Protest calls on Government to ‘act immediately’ to reverse climate emergency

Extinction Rebellion movement

A protest outside Leinster House on Tuesday has called on politicians to act immediately to reverse biodiversity loss and to reduce greenhouse gas emissions to net zero by 2030.

The Extinction Rebellion movement staged the protest aimed at highlighting what they believe to be “laughable Government inaction” on the climate emergency.

The protest movement said the demand was based on stark warnings by international scientists, that unless the necessary changes are made to society within the next 12 years, a mass extinction, biodiversity collapse and climate disaster will be irreversible (IPCC 2018).

The protest was timed to support the Climate Emergency Measures Bill brought before the Dáil by TD Bríd Smith.


The Bill seeks to amend the Petroleum and Other Minerals Development Act to limit the issuing of new licences for the exploration and extraction of fossil fuels in Ireland.

It was due to proceed to Committee Stage on Tuesday but the Government said it needed a 'money message' which would require Government support in order for it to pass.

According to Extinction Rebellion, the attachment of the money message “is just the latest piece of procedural trickery used by the Government to block a piece of legislation that was voted for by a majority of our elected representatives”.

The protest saw activists dressed in white overalls to represent ‘innocent children’ positioned in front of the Dáil gates, holding red flowers.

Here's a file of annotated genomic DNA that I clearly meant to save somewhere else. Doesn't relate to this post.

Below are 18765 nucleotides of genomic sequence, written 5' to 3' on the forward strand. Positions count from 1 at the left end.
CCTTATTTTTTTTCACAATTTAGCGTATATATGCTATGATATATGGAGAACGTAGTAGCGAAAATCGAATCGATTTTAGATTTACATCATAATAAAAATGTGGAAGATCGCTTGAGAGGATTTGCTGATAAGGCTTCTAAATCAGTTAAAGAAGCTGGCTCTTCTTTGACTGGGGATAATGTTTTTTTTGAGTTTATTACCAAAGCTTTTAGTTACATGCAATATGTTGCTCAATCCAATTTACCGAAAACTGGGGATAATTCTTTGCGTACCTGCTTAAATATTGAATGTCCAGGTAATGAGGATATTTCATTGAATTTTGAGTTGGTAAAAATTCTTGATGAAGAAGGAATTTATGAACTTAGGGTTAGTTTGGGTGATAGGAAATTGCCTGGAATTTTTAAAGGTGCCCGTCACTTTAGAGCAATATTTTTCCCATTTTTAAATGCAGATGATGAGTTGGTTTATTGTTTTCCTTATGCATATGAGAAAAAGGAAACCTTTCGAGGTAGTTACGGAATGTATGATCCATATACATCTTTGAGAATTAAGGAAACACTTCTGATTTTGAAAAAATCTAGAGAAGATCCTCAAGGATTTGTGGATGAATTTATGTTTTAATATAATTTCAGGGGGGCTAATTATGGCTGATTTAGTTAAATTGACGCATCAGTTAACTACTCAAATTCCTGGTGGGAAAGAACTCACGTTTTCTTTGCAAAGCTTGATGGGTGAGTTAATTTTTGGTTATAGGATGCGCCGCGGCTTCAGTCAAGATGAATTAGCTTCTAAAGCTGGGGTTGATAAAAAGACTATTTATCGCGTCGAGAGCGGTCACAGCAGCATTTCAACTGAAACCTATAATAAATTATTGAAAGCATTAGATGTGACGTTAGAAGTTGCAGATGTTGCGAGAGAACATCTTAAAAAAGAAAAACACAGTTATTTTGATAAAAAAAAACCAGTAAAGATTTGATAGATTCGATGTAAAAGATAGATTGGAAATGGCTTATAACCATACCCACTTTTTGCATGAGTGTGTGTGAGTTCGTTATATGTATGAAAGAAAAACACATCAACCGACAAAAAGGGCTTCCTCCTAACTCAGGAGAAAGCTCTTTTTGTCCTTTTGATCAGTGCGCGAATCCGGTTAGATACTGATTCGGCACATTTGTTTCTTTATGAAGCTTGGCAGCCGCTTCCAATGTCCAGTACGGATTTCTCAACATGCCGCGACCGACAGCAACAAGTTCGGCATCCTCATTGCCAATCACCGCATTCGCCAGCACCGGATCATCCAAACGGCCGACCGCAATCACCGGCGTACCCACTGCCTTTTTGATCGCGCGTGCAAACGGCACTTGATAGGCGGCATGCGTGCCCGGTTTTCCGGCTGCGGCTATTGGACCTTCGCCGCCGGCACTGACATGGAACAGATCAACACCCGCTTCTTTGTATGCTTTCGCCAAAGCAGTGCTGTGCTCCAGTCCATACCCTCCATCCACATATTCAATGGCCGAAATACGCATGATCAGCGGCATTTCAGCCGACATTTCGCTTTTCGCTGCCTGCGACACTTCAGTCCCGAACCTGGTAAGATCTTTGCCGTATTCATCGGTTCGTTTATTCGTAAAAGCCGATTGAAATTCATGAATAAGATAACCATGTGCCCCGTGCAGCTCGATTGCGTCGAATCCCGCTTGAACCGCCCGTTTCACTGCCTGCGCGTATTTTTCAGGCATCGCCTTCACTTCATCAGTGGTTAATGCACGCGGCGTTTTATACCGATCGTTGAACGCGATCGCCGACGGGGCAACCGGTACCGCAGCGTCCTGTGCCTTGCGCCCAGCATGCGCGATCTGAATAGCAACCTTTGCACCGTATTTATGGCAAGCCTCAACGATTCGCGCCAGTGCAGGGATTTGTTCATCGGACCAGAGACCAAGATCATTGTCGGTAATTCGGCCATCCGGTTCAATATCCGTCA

Another group, dressed up to represent ‘politicians’ then poured a red sugary syrup representing blood over them to symbolise the violent fate facing many children growing up in Ireland today unless radical action is taken by the government.

After that members of Extinction Rebellion, dressed in green overalls, arrived with brushes and buckets and water to clean up the ‘blood’, representing the ‘greenwashing’ of the climate and biodiversity crisis done by the government and state agencies.

Leading Extinction Rebellion activist Sue Breen was dressed as one of the politicians and had "blood" on her hands.

She angrily denounced the Government’s declaration of a climate emergency last month as “laughable” and the “ultimate hypocrisy” and pointed to its failure to take any real action on the climate crisis and said the movement would continue to grow as the year progressed.

Green Party leader Eamon Ryan, who attended the protest said we are in the middle of a crisis.

“And it is one which does threaten extinction and this sort of grass roots protest can help to change public consciousness about the issue,” he said.

He suggested the mood of the Irish people had shifted and said his party’s recent success in the Local and European elections had focussed minds in Dáil Éireann and politicians were viewing it “as a reflection of a public statement that they want more to be done on the environment”.

Conor Pope

Conor Pope

Conor Pope is Consumer Affairs Correspondent, Pricewatch Editor and cohost of the In the News podcast